The total year one cost of equalising the pay of new entrant teachers to the pre-2011 arrangements is estimated to be in the region of €59 million per annum in year one (€45 million for full resolution of pay scales and €14 million for re-instatement of the H.Dip allowance). The costs would rise in subsequent years as more new entrants join the system.

On 24 September 2018, an agreement was reached between the Government and the public services committee of ICTU in respect of new entrant pay.

This agreement is benefitting 16,000 teachers and nearly 5,000 SNAs within the education sector. The deal provides for a series of incremental jumps for new entrants.

I am fully aware that the teacher unions have outstanding issues of concern following the September 2018 agreement. These outstanding matters will be given full consideration. This will happen in the context of the next round of pay talks. The positions of each of the parties on these matters must be given due regard in endeavouring to reach a mutually agreed resolution.

The current series of restorative measures for new entrants have been achieved through continued engagement and collective bargaining between the Government and the public service unions and shows the benefits that such engagement can bring.

School Curriculum

 473. Deputy Thomas Pringle Information on Thomas Pringle Zoom on Thomas Pringle asked the Minister for Education Information on Norma Foley Zoom on Norma Foley when a reply will issue to a person (details supplied) following a letter to her Department dated 2 September 2020; and if she will make a statement on the matter. [28705/20]

Minister for Education (Deputy Norma Foley): Information on Norma Foley Zoom on Norma Foley My Department has issued replies to representations made on behalf of the individual referred to by the Deputy.

  The key factor for determining the level of staffing resources provided at individual school level is the staffing schedule for the relevant school year and pupil enrolments on the previous 30th September. The Department does not allocate classroom assistants as part of the staffing arrangements.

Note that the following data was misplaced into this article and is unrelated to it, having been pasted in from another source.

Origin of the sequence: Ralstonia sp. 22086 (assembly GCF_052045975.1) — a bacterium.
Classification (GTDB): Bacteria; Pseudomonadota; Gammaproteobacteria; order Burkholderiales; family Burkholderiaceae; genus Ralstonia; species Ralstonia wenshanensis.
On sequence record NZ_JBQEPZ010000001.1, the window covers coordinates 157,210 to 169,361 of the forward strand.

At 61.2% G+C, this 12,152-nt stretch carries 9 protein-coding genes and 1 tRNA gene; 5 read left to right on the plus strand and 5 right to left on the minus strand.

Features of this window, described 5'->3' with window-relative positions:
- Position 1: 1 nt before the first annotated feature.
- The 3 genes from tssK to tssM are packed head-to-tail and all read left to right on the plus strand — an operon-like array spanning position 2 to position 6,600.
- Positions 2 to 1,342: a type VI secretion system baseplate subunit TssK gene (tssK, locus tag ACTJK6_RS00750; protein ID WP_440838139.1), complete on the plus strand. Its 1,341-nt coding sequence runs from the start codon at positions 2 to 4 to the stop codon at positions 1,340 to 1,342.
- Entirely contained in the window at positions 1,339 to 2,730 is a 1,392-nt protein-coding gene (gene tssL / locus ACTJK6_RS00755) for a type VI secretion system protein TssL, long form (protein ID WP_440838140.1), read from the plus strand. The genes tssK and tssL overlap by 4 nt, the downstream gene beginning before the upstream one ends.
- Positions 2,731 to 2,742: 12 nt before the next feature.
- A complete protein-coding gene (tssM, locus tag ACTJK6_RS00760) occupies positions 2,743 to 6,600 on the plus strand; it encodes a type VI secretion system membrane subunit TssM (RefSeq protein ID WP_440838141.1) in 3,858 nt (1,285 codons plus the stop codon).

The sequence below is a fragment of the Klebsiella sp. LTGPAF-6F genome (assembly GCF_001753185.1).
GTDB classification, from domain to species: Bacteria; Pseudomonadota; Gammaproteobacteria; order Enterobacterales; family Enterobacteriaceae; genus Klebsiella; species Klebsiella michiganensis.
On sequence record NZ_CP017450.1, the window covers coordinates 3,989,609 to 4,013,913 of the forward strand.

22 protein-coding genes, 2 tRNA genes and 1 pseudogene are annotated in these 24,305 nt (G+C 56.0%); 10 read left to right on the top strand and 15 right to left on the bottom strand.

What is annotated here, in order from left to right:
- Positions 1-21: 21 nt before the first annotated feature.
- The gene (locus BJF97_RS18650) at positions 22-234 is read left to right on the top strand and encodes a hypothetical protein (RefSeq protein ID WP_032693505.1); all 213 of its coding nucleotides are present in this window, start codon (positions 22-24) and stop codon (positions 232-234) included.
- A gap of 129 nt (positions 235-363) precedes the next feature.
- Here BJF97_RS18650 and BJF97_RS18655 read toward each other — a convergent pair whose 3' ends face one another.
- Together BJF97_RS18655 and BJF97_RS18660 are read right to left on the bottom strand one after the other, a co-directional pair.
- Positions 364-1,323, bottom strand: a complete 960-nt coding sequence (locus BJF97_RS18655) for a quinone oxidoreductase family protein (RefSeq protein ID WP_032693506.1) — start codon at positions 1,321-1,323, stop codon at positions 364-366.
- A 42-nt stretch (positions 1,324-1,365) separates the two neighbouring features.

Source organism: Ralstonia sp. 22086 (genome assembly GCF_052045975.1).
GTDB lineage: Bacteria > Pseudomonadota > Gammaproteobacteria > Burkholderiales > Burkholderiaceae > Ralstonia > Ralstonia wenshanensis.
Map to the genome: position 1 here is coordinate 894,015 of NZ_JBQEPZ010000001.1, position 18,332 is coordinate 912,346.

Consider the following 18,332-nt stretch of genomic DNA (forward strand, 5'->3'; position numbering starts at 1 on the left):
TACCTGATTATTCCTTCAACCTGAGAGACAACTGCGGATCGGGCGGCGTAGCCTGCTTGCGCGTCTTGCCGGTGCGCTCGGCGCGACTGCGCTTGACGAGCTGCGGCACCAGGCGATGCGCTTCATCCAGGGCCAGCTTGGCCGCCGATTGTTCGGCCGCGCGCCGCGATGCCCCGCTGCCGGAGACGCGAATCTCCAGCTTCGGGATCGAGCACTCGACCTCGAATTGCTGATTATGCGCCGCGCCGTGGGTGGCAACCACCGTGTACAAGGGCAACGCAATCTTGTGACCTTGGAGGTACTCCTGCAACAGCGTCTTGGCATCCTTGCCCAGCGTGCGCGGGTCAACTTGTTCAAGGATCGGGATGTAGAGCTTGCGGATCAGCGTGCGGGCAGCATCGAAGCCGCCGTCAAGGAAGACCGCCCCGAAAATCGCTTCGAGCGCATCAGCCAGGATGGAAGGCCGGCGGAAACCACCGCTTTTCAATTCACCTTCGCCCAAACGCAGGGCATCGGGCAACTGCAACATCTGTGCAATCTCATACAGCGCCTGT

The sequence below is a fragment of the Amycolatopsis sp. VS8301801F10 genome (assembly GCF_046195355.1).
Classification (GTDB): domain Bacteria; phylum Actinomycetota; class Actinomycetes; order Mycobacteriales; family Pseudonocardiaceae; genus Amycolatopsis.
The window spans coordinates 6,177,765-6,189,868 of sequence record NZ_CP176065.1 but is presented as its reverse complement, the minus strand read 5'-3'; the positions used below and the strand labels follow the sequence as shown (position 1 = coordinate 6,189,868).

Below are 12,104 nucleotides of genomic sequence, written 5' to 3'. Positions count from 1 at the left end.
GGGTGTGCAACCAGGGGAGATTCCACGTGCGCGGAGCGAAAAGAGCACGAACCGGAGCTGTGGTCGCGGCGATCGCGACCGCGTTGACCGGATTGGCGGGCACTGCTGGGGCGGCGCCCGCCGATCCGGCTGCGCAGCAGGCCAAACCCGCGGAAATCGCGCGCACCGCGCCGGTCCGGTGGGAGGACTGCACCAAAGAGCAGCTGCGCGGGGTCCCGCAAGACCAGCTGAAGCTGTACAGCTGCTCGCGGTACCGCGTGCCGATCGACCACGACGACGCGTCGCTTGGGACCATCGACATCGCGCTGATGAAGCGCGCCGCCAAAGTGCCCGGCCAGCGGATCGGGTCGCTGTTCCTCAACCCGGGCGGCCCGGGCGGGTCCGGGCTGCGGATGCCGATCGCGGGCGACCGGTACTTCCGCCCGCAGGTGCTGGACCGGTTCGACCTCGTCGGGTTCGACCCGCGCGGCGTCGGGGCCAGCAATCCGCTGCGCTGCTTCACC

As part of the package of supports provided in the Roadmap for the Full Return to School, additional teachers are being provided to support the reopening of primary schools in order to provide enhanced substitution and eliminate the need to mix classes when a teacher is absent.

  Supply panels were established nationwide, the purpose of which is to support schools to manage sick leave and other absences, by having a supply of teachers to cover short term substitute absences, when required.   The school referred to by the Deputy is part of a Supply Panel in the Lifford area.

State Examinations

 474. Deputy Pa Daly Information on Pa Daly Zoom on Pa Daly asked the Minister for Education Information on Norma Foley Zoom on Norma Foley the number of leaving certificate students in County Kerry that have had errors with their calculated grades identified; the nature of these errors; and the way they are categorised in tabular form. [28706/20]

Minister for Education (Deputy Norma Foley): Information on Norma Foley Zoom on Norma Foley The decision to adopt a model of Calculated Grades by my Department was a result of COVID-19, which prevented the State from running the conventional Leaving Certificate Examinations. The purpose of this process was to allow as many students as possible to progress to employment, further education and training, or higher education.

My Department contracted a Canadian company, Polymetrika International Inc. to assist with the development of the model.

On 30 September, I made a statement that advising that two errors had been identified in the Calculated Grades process. These meant that incorrect grades were issued to some students when they received their results on 7 September.

The first error was identified by Polymetrika as having taken place when processing students’ data. The error, in one out of 50,000 lines of code, was in relation to the processing of Junior Cycle data. The system was meant to draw on the core Junior Cycle subjects of English, Irish and Maths, and combine them with the students’ 2 best non-core subjects for all of the students in each class in each school. The coding error instead combined them with the students’ 2 weakest non-core subjects.

The error meant that, in some subjects, some students received Calculated Grades that were lower than they should have been, while some students received grades that were higher than they should have been.

In the course of the complete review which the Department undertook, Departmental staff found a further error in the section of the code dealing with Junior Cycle results. The Junior Cycle subject Civil, Social and Political Education (CPSE) was meant to be disregarded as part of the model but was not. This second error, however, had a negligible impact on results.